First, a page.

Lent Midweek V

Text: 1 Kings 21

Every one of the Ten Commandments protects a gift that God has given, as we’ve been hearing through the season of Lent. The Eighth Commandment protects God’s gift of a good name and reputation, which is a very precious thing, as it says in Proverbs 22, “A good name is to be chosen rather than great riches, and favor is better than silver or gold.” So God doesn’t allow people to testify falsely about each other, slander one another, or gossip about another. Now, if someone casts aside his own good name by public sin, that’s his business, and he can bear the consequences. But we aren’t allowed to take a good name away from anyone, whether by spreading gossip or by telling lies.

The Ninth and Tenth Commandments both protect God’s gift of the right to keep what he has given us. In order to understand these commandments, we must understood what is meant by the word “covet.” The Hebrew word (חָמֵד)that gets translated as “covet” simply means “desire,” and can refer to good or bad desire. Even in paradise there were desirable things, as it says in Genesis 2, “And out of the ground the Lord God made to spring up every tree that is desirable to the sight and good for food.” The same word is used here as in the Ninth and Tenth Commandments. So desire can be good, and the Ninth and Tenth Commandments don’t prohibit desire entirely. They simply prohibit us from desiring the wrong things.

The first instance of desiring the wrong thing happened at the Fall. “So when the woman saw that the tree was good for food, and that it was a delight to the eyes, and that the tree was desirable to make one wise…” and you know the rest. What made this a bad desire? It was a desire for something that God had not given, and that distinguishes between good and bad desire. It’s good to desire the things that God has given you, that is, to delight in them and find them pleasant. It is good to desire the things which are good for you, as it says in Psalm 19, “the fear of the Lord is clean, enduring forever; the rules of the Lord are true, and righteous altogether. More to be desired are they than gold, even much fine gold; sweeter also than honey and drippings of the honeycomb.” (Ps. 19:9-10)  It’s a sin to desire things that God has not given you or that are harmful to you, and it’s this bad desire that we call coveting.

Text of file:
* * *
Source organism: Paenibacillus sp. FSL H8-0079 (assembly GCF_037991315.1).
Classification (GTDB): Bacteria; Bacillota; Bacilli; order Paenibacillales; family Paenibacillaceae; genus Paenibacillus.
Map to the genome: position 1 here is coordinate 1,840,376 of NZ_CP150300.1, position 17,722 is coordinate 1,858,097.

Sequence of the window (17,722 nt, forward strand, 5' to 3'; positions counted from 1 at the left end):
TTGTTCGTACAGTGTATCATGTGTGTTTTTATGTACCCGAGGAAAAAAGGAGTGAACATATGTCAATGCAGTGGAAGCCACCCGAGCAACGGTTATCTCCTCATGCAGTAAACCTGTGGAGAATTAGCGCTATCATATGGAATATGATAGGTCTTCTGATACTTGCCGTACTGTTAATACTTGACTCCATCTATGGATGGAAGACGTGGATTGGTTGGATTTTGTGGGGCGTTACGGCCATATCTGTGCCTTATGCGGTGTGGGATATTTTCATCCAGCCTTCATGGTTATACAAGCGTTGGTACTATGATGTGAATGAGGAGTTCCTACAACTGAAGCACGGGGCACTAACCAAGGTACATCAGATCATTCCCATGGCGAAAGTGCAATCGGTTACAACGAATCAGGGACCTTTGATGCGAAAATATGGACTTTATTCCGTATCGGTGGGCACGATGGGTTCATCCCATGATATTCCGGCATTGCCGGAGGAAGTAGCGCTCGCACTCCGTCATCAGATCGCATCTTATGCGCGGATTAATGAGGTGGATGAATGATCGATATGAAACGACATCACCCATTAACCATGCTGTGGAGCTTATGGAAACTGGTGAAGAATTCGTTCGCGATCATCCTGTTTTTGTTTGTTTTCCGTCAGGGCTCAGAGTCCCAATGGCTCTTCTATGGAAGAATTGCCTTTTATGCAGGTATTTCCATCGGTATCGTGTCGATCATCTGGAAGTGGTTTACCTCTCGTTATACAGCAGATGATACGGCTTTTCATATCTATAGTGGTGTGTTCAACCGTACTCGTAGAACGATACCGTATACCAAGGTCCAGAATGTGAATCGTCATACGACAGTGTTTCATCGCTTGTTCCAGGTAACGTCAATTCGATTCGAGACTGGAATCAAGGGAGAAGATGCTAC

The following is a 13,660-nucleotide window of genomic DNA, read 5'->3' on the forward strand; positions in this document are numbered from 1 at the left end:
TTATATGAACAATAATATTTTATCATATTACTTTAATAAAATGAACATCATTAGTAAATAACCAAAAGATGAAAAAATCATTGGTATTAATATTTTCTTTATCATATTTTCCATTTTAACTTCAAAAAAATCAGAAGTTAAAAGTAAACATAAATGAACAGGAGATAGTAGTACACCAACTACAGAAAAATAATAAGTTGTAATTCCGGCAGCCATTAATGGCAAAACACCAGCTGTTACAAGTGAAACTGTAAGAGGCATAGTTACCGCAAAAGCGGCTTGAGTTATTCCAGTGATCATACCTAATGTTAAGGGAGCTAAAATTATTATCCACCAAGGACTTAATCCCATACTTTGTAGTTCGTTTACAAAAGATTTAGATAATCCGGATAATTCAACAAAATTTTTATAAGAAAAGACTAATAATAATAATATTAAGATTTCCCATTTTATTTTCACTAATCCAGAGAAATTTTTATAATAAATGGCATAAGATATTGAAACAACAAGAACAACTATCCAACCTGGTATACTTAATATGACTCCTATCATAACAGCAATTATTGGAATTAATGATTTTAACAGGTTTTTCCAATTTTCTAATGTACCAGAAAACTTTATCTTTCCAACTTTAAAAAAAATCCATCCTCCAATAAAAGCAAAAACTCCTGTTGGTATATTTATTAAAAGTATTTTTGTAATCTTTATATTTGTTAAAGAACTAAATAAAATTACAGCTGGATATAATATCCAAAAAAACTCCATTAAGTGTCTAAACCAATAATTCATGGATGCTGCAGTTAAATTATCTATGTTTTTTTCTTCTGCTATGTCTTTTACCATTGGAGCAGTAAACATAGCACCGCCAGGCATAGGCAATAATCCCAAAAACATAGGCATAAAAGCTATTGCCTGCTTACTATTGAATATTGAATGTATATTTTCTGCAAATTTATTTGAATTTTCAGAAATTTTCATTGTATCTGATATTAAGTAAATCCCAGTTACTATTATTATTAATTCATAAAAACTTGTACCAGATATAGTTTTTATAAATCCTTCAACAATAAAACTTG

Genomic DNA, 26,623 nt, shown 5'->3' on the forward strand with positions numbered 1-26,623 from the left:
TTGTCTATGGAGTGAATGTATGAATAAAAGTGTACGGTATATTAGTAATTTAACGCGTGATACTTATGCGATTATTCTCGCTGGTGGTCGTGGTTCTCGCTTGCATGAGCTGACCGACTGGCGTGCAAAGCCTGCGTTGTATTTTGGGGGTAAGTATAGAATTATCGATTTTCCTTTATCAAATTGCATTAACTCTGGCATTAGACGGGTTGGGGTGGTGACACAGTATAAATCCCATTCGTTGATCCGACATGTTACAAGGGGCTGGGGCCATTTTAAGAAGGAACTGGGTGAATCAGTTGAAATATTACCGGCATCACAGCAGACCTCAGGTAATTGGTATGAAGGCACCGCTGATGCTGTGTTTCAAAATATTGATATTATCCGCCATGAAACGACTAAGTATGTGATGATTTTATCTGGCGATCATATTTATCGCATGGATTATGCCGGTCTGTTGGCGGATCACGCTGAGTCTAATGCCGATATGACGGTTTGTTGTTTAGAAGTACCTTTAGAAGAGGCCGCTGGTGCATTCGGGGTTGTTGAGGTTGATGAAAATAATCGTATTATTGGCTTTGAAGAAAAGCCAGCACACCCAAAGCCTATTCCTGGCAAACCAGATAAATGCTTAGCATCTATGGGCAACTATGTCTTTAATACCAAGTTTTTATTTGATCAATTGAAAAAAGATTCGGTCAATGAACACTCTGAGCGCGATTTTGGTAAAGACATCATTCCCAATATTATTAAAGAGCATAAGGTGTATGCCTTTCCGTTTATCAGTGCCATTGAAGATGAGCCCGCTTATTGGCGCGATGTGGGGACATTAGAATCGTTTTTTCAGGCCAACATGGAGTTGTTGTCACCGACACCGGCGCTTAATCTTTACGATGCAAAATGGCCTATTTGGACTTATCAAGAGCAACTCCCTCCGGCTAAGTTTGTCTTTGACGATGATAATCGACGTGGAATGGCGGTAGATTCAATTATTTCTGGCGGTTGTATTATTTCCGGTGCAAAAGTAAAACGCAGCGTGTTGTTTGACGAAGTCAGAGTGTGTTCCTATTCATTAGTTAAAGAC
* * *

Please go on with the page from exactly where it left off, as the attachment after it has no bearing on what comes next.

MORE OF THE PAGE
The account of Naboth’s vineyard in 1 Kings 21 began with Ahab coveting. Ahab saw that plot of ground next to his palace and thought, “Oh, it would be such a nice place for an herb garden! I could grow mint and cumin and dill, and look out my window, and see the pleasant little plants growing, and smell the spices blending together in the air and wafting up to my bedroom.” Now Ahab had a palace. He was the king of Israel. What’s one vineyard compared to all the land he already owned and all the wealth he had already accumulated? Yet our sinful nature always desires more and is never content, and when once it fixates on something it is difficult to turn away from it. And so Ahab pines away in his bedroom, moping and refusing to eat, as if Naboth’s vineyard were the only thing in the world that could satisfy him.

Jezebel came to Ahab and couldn’t fathom why Ahab didn’t just take the vineyard: “Do you now govern Israel?” In other words, might makes right. If it’s in your power, then do it. The people of the world hold to this adage, at least while they have the upper hand. Yet the Lord says in Micah 2, “Woe to those who devise wickedness and work evil on their beds! When the morning dawns, they perform it, because it is in the power of their hand. They covet fields and seize them, and houses, and take them away; they oppress a man and his house, a man and his inheritance. Therefore thus says the Lord: behold, against this family I am devising disaster, from which you cannot remove your necks.” Just because you can acquire something does not mean it’s yours to acquire.